Smacking down in Norman, Auguste Rodin's 'The Kiss' pays lip service to doomed lovers

Auguste Rodin's "The Kiss"
Through March 15, 2010
Fred Jones Museum of Art
555 Elm, Norman
$5 adults, $4 seniors, $3 children 6-17

When Dante descends to the second level of hell in his 14th-century allegorical poem "Inferno," he speaks to a woman caught in the vortex of swirling lovers condemned by lust. Trapped in an embrace with the man beside her, she describes how "this one, who never shall be parted from me, while all his body trembled, kissed my mouth."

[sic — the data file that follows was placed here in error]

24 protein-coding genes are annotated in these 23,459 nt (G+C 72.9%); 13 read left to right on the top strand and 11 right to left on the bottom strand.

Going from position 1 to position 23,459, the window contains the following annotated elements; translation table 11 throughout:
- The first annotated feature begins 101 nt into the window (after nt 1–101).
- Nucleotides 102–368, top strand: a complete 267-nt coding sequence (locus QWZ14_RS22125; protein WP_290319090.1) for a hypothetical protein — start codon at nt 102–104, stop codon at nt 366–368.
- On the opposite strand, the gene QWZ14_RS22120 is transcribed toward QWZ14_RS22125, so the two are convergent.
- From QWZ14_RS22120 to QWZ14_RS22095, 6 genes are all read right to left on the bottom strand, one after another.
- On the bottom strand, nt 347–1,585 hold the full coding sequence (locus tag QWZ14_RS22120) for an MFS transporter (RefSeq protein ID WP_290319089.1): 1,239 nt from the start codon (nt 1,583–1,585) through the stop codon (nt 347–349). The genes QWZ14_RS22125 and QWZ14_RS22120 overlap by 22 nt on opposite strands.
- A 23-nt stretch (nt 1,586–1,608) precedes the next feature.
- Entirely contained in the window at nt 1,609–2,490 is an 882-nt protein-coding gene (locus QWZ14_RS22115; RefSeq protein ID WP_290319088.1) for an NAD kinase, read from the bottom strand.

More than 500 years later, when French sculptor Auguste Rodin created "The Gates of Hell," he included these two lovers, Francesca de Rimini and Paolo Malatesta, among nearly 200 figures. He eventually separated the couple from the massive sculptural doorway into a piece called "The Kiss." A cast of this sculpture is on display at the Fred Jones Jr. Museum of Art at the University of Oklahoma in Norman.

"It shows a very gifted artist who was able to work so much detail with the tension of the muscle, and also the making of the bronze and the play of light on the work," said Ghislain d'Humi

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